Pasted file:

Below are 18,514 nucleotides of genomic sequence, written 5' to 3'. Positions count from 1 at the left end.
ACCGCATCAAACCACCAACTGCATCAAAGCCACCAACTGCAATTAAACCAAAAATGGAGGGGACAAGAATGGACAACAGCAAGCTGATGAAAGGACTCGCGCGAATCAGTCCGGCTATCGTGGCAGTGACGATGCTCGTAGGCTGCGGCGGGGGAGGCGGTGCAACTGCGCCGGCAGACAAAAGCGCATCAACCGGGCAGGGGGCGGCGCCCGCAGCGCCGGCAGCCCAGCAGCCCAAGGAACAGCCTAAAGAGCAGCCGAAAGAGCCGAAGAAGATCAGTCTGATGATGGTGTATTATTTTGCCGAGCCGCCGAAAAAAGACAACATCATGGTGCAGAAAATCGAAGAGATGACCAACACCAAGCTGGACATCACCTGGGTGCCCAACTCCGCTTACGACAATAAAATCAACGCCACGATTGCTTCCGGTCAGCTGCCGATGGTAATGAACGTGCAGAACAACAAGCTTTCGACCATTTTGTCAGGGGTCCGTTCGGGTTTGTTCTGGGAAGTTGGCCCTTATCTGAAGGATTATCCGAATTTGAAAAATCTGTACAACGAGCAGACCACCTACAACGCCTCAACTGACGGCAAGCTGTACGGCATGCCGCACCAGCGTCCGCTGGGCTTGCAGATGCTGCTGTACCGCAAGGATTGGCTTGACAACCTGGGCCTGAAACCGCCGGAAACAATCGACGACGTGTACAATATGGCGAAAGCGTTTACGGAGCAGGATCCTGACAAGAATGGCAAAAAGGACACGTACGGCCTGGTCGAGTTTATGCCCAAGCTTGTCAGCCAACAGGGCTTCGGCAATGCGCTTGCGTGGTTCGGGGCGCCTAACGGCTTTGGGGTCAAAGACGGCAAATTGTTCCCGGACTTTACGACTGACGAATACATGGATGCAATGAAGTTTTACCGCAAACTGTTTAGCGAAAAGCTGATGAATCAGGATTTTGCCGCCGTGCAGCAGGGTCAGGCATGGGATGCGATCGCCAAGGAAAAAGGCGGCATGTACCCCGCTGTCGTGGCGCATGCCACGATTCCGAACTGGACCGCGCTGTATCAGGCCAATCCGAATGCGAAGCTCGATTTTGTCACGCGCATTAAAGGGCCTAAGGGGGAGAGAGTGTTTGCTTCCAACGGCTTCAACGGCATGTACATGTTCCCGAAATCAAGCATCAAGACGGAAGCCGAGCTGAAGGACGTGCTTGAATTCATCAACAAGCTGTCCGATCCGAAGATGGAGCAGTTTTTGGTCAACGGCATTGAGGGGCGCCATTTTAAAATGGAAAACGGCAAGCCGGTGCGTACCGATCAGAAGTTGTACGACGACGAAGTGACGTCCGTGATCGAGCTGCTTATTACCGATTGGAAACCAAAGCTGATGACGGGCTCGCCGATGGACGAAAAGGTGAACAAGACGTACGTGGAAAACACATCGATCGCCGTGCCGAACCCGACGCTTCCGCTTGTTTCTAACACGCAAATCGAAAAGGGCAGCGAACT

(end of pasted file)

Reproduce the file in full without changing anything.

Below are 18,514 nucleotides of genomic sequence, written 5' to 3'. Positions count from 1 at the left end.
ACCGCATCAAACCACCAACTGCATCAAAGCCACCAACTGCAATTAAACCAAAAATGGAGGGGACAAGAATGGACAACAGCAAGCTGATGAAAGGACTCGCGCGAATCAGTCCGGCTATCGTGGCAGTGACGATGCTCGTAGGCTGCGGCGGGGGAGGCGGTGCAACTGCGCCGGCAGACAAAAGCGCATCAACCGGGCAGGGGGCGGCGCCCGCAGCGCCGGCAGCCCAGCAGCCCAAGGAACAGCCTAAAGAGCAGCCGAAAGAGCCGAAGAAGATCAGTCTGATGATGGTGTATTATTTTGCCGAGCCGCCGAAAAAAGACAACATCATGGTGCAGAAAATCGAAGAGATGACCAACACCAAGCTGGACATCACCTGGGTGCCCAACTCCGCTTACGACAATAAAATCAACGCCACGATTGCTTCCGGTCAGCTGCCGATGGTAATGAACGTGCAGAACAACAAGCTTTCGACCATTTTGTCAGGGGTCCGTTCGGGTTTGTTCTGGGAAGTTGGCCCTTATCTGAAGGATTATCCGAATTTGAAAAATCTGTACAACGAGCAGACCACCTACAACGCCTCAACTGACGGCAAGCTGTACGGCATGCCGCACCAGCGTCCGCTGGGCTTGCAGATGCTGCTGTACCGCAAGGATTGGCTTGACAACCTGGGCCTGAAACCGCCGGAAACAATCGACGACGTGTACAATATGGCGAAAGCGTTTACGGAGCAGGATCCTGACAAGAATGGCAAAAAGGACACGTACGGCCTGGTCGAGTTTATGCCCAAGCTTGTCAGCCAACAGGGCTTCGGCAATGCGCTTGCGTGGTTCGGGGCGCCTAACGGCTTTGGGGTCAAAGACGGCAAATTGTTCCCGGACTTTACGACTGACGAATACATGGATGCAATGAAGTTTTACCGCAAACTGTTTAGCGAAAAGCTGATGAATCAGGATTTTGCCGCCGTGCAGCAGGGTCAGGCATGGGATGCGATCGCCAAGGAAAAAGGCGGCATGTACCCCGCTGTCGTGGCGCATGCCACGATTCCGAACTGGACCGCGCTGTATCAGGCCAATCCGAATGCGAAGCTCGATTTTGTCACGCGCATTAAAGGGCCTAAGGGGGAGAGAGTGTTTGCTTCCAACGGCTTCAACGGCATGTACATGTTCCCGAAATCAAGCATCAAGACGGAAGCCGAGCTGAAGGACGTGCTTGAATTCATCAACAAGCTGTCCGATCCGAAGATGGAGCAGTTTTTGGTCAACGGCATTGAGGGGCGCCATTTTAAAATGGAAAACGGCAAGCCGGTGCGTACCGATCAGAAGTTGTACGACGACGAAGTGACGTCCGTGATCGAGCTGCTTATTACCGATTGGAAACCAAAGCTGATGACGGGCTCGCCGATGGACGAAAAGGTGAACAAGACGTACGTGGAAAACACATCGATCGCCGTGCCGAACCCGACGCTTCCGCTTGTTTCTAACACGCAAATCGAAAAGGGCAGCGAACT